We got to catch up with him to talk about his photography, the Times essay’s impact on his life, and more.

I shot football practice over the summer,  for the NYT Mag. It was the only time during the assignment where I had to go out of my way to shoot, so I didn't really know what I was getting myself into. It ended up being one of my favorite parts of the assignment. Those guys work so hard!
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I shot football practice over the summer,  for the NYT Mag. It was the only time during the assignment where I had to go out of my way to shoot, so I didn't really know what I was getting myself into. It ended up being one of my favorite parts of the assignment. Those guys work so hard!
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What, or who, got you into photography?

I worked at this summer camp in middle school, where I was an assistant to the photography instructor, B-Wade. I was 13 and he was 20. For two summers in a row, we worked side by side, teaching kids the basics of photography. I had never even taken photos before, so B-Wade was also teaching me everything. He taught me about a lot more than just photography. He was the first black role model I had outside of my family, and that was really important for me at a time when I was insecure about my racial identity.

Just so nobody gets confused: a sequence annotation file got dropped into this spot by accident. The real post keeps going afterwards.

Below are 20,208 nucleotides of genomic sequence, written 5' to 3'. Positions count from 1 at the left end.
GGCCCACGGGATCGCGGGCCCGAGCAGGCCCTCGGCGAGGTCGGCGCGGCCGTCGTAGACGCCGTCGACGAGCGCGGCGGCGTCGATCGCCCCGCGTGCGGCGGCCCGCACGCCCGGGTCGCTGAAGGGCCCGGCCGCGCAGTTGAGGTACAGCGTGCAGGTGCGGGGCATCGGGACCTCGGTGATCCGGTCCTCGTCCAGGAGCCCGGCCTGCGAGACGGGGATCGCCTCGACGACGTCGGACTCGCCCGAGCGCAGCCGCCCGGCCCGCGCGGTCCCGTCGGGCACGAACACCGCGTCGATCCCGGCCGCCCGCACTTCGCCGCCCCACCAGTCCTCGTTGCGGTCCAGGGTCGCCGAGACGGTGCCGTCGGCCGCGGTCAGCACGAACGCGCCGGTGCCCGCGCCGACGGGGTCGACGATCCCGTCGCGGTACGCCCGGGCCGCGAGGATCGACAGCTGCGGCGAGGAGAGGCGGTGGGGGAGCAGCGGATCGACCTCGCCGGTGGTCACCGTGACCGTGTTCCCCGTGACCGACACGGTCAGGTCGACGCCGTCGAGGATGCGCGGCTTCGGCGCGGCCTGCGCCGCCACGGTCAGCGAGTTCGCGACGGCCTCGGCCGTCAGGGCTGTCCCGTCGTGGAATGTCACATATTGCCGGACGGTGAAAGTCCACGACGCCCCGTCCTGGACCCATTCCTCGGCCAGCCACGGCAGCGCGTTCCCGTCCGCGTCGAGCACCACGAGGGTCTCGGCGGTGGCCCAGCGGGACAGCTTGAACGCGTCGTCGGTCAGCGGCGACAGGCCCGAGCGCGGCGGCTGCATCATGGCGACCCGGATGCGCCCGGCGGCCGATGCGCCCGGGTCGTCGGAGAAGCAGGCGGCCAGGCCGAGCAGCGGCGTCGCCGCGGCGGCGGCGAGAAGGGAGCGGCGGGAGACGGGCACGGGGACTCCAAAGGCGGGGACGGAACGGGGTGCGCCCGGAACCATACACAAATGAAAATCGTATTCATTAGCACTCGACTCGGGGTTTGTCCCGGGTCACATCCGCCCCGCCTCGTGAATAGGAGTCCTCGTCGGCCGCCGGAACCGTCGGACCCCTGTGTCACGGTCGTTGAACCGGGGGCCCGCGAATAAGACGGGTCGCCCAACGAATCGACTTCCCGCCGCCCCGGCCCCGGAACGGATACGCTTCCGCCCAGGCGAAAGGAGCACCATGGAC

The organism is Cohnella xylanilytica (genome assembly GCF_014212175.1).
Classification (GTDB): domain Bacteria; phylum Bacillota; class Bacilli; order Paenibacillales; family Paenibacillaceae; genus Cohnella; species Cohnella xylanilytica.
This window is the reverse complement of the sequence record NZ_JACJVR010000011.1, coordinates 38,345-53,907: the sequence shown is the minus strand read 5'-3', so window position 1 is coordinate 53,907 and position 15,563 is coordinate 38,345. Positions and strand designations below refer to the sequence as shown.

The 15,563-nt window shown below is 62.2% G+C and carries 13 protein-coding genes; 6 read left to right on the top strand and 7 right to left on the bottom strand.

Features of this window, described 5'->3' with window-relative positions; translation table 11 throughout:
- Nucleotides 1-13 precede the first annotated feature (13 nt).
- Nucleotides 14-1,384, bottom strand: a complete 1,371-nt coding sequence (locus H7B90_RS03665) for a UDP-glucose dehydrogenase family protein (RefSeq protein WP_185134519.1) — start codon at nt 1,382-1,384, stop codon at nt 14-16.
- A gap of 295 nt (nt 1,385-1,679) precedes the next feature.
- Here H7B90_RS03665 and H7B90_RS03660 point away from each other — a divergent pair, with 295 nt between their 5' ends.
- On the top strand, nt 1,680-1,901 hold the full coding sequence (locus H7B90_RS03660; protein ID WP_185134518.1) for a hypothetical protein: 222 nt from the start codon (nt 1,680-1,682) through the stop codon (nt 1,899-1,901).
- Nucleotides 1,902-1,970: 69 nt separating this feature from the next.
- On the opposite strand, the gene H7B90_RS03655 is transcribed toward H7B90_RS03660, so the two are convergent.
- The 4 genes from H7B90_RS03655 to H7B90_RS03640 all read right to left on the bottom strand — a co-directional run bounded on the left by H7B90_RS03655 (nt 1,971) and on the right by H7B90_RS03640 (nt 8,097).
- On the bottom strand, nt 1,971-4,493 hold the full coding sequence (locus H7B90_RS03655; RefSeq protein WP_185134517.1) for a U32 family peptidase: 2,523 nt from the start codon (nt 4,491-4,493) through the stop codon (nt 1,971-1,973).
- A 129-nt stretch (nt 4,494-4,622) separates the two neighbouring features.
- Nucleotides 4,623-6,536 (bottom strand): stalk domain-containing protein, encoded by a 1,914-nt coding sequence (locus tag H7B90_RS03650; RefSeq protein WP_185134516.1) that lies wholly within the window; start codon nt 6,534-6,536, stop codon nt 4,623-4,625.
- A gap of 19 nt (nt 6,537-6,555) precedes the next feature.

I started skating right after that first summer we worked together, and I know he had a lot to do with that. He would come down to Santa Monica and skate at the Cove with me. He thought that smoking weed and drinking was lame, and so I thought it was lame too. When I got into 8th grade and was offered that stuff for the first time, I said no. He set me down the right path. I still don’t drink or smoke.

What, or who, got you into photography?